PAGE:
Skip to content

Stroke Health Center

Font Size

Vascular Dementia

Who Is at Risk for Vascular Dementia?

Some risk factors for vascular dementia can be managed; others, like age and gender, cannot. Among all factors, high blood pressure carries the greatest risk; vascular dementia almost never occurs without it.

Likewise, a high risk of stroke goes hand in hand with risk for vascular dementia. One-quarter to one-third of strokes are thought to result in some degree of dementia. People who smoke, consume excessive amounts of alcohol, have diabetes, or heart disease also have a higher rate of the condition.

Vascular dementia most commonly occurs in people between the ages of 60 and 75. Men seem to be more vulnerable than women, and the condition affects African-Americans more often than other races. People whose age, sex, or race puts them at increased risk of vascular dementia have that much more reason to manage risk factors within their control. 

Vascular Dementia Treatment

Currently, no available treatments can repair the damage of vascular dementia once it's happened. Nonetheless, diagnosis provides important knowledge and the opportunity to prevent further damage.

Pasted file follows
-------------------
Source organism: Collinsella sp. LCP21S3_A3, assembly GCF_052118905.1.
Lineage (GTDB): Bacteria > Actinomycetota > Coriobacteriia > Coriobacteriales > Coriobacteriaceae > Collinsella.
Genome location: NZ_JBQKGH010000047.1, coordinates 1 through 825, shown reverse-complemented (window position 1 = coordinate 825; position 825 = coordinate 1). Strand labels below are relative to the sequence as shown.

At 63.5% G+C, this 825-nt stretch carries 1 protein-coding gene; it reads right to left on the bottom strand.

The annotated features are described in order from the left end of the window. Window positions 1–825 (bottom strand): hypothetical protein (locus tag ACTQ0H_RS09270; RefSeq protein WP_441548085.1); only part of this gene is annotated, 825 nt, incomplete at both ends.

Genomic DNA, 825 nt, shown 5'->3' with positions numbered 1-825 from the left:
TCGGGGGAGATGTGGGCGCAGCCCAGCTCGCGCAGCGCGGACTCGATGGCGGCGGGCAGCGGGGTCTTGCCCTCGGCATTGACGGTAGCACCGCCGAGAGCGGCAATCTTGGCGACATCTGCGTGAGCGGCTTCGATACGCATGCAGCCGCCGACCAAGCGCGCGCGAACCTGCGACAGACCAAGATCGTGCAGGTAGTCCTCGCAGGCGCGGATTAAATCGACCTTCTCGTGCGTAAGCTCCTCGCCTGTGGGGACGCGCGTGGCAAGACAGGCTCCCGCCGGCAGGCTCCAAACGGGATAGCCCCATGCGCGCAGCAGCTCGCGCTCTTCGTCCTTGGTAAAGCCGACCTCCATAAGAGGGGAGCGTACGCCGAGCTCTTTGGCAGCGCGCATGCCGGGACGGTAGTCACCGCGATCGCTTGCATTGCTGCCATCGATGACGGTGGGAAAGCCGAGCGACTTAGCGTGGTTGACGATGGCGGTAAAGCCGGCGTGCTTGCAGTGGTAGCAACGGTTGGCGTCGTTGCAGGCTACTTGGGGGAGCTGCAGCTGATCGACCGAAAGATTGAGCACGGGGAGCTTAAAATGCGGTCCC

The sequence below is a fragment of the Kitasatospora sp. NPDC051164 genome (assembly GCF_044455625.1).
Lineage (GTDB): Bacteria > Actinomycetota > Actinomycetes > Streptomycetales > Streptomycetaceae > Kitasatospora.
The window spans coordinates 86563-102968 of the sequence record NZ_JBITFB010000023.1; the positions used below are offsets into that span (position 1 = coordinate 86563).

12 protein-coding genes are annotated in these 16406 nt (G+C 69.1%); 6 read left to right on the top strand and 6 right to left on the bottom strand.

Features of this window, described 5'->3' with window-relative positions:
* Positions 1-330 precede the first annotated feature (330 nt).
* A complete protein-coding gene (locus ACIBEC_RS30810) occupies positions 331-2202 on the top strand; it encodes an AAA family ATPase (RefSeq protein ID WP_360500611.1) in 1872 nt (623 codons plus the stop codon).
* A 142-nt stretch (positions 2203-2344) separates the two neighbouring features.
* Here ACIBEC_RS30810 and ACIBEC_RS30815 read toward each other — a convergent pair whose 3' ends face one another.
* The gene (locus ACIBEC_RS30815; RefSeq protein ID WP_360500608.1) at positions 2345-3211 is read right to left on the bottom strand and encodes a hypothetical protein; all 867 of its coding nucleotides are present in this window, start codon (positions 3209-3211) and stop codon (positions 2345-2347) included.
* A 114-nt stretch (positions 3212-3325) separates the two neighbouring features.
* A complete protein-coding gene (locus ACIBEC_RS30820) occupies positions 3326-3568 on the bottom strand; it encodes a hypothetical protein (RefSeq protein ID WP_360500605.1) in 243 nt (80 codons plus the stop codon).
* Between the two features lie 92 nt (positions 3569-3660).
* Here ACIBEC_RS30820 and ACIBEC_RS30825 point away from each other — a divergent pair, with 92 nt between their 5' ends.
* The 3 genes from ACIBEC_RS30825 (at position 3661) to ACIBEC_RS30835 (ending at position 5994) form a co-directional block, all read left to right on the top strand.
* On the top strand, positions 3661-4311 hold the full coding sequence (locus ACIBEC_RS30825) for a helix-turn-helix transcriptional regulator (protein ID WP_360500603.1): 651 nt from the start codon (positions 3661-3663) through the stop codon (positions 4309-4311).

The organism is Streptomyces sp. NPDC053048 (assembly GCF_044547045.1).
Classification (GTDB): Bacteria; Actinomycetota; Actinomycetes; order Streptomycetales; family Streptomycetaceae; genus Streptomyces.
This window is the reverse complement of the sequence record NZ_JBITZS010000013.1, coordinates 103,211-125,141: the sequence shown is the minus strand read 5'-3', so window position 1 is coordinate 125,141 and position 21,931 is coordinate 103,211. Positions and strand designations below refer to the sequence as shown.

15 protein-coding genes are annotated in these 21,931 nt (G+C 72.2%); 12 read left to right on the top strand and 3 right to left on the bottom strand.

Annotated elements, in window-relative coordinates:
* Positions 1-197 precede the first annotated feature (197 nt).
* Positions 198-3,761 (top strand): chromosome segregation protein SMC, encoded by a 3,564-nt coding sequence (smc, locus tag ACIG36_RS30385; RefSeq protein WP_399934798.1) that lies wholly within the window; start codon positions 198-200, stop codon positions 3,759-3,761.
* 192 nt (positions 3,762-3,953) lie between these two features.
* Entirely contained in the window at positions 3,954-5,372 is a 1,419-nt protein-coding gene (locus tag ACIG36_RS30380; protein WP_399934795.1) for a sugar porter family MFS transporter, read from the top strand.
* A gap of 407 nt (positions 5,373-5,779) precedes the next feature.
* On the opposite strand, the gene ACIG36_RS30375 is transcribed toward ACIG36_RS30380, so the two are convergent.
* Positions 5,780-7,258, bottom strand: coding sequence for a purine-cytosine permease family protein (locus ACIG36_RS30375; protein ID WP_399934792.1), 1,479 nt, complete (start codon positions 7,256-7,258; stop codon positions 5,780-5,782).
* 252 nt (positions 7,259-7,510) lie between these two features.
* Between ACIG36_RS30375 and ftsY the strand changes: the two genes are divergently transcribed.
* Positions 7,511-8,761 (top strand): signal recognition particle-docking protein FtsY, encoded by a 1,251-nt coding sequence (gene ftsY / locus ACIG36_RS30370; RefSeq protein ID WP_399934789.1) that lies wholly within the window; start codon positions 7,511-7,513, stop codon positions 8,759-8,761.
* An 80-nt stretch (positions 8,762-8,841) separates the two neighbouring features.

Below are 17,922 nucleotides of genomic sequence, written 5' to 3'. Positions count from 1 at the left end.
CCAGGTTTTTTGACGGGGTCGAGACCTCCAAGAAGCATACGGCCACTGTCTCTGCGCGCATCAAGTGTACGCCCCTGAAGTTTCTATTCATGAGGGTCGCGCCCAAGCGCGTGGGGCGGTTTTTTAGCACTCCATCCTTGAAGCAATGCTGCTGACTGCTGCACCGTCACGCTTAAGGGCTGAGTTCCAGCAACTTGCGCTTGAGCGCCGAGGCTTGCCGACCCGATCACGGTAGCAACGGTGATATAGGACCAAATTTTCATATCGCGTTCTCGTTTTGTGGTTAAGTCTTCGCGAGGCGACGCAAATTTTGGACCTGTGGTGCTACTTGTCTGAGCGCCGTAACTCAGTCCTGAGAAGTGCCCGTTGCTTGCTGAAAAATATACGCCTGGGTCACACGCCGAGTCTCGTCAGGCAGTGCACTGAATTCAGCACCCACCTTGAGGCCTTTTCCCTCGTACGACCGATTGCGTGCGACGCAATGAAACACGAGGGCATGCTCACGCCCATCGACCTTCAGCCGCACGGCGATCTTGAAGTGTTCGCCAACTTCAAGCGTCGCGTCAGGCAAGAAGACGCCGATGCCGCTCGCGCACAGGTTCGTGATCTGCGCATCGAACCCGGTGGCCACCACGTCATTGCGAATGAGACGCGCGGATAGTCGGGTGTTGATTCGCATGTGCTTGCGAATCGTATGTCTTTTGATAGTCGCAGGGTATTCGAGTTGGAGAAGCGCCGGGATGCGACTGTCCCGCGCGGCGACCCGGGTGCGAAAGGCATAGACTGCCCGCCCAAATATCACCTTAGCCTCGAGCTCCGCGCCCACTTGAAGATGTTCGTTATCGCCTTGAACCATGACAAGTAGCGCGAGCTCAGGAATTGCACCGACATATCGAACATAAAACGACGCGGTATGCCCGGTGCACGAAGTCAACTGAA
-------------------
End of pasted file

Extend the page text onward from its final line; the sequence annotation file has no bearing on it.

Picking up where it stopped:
Prevention typically involves bringing high blood pressure under control through exercise, diet, and medication. The same goes for diabetes if it exists. Patients should stop smoking and curb the use of alcohol.  

Though medical options are limited, behavioral interventions such as cues and reminders can improve the quality of life for everyone involved. Family members and friends can place notes in visible locations around the house with daily plans and instructions for how to use basic items. Stepping up communication, reminding the person with vascular dementia what day it is, where they live, and what is going on in the family, can help keep them connected to the here and now.

Prognosis for People With Vascular Dementia

If the conditions that cause vascular dementia go untreated, the prognosis is not good. A person with vascular dementia may seem to improve for periods of time until another stroke takes away more brain function, memory, and independence. Eventually, untreated vascular dementia usually ends in death from stroke, heart disease, or infection.

Although vascular dementia is a serious condition, catching it early and preventing further damage are the best medicine. People with vascular dementia can work with their doctors and families to detect and manage the condition.

WebMD Medical Reference

Reviewed by Richard Senelick, MD on October 01, 2014
1|2

Today on WebMD

brain illustration stroke
Know the 5 signs.
brain scans
Test your stroke smarts.
 
woman with migraine
Is there a link?
brain scan
Get the facts.
 
brain scans
Quiz
woman with migraine
Article
 
brain scan
Article
quit smoking tips
Slideshow
 
Heart Foods Slideshow
SLIDESHOW
Soy For High BP
VIDEO
 
BP Medicine
VIDEO
Lowering Cholesterol Slideshow
SLIDESHOW
 

WebMD Special Sections